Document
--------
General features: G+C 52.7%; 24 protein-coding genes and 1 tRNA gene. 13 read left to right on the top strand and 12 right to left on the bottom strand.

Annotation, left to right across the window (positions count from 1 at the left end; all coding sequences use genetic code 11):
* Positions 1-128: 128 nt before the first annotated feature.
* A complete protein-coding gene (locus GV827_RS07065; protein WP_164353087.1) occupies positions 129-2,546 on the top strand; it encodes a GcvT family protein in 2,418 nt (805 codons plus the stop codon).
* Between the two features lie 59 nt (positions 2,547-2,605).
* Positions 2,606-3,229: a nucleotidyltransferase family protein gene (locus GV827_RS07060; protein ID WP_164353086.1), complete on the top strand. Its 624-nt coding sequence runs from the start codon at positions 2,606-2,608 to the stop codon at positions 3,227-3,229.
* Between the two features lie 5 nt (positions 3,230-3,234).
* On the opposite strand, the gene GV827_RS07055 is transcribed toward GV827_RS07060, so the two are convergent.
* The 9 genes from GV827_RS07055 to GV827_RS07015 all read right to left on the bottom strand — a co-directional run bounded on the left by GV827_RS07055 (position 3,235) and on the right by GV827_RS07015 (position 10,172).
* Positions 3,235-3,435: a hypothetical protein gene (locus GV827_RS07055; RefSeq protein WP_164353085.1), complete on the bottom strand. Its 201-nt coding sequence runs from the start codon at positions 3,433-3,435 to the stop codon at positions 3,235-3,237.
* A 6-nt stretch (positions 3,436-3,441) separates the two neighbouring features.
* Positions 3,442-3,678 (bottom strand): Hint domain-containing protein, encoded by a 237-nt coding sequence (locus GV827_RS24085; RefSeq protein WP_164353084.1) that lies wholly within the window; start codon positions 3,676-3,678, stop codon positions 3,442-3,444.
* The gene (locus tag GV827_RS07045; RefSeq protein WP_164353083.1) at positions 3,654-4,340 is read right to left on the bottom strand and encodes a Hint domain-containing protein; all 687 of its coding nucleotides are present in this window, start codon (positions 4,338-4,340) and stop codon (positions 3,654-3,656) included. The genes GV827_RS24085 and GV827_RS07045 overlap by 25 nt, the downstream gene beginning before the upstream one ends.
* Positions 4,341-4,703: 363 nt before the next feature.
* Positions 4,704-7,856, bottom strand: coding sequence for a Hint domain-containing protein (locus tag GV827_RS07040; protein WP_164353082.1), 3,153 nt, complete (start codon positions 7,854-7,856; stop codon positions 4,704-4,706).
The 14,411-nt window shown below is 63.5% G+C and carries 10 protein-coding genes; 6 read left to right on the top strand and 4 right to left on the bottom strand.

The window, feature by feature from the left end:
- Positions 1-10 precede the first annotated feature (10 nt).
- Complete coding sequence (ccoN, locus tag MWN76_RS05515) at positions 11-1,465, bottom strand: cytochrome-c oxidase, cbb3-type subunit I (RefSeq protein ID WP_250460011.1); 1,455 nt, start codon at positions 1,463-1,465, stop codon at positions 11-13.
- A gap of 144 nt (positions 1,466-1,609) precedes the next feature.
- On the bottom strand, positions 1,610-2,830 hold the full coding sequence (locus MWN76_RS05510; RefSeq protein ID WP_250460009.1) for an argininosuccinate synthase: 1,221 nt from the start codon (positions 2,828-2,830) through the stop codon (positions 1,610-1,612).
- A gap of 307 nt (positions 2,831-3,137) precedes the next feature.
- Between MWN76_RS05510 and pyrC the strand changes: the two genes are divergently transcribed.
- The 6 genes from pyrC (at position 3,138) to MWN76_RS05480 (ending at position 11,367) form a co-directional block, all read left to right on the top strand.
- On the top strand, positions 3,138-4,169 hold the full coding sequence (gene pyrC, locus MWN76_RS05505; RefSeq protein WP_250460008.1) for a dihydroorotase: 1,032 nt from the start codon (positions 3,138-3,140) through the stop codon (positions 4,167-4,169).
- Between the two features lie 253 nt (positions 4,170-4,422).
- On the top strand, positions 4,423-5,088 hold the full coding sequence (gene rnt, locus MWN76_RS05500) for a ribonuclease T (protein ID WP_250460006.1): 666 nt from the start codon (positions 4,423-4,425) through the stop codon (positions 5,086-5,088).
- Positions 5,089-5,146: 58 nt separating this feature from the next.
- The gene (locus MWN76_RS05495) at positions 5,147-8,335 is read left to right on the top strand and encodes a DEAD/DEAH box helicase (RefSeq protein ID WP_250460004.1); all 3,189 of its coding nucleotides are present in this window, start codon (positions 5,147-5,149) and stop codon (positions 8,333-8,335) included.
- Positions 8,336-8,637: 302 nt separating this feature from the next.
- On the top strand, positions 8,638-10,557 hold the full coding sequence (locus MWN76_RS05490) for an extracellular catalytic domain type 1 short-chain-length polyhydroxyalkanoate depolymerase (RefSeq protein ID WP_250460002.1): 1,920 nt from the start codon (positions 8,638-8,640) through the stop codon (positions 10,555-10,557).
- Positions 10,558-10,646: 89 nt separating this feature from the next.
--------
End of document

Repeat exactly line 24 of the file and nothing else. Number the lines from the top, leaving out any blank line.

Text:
- The 6 genes from pyrC (at position 3,138) to MWN76_RS05480 (ending at position 11,367) form a co-directional block, all read left to right on the top strand.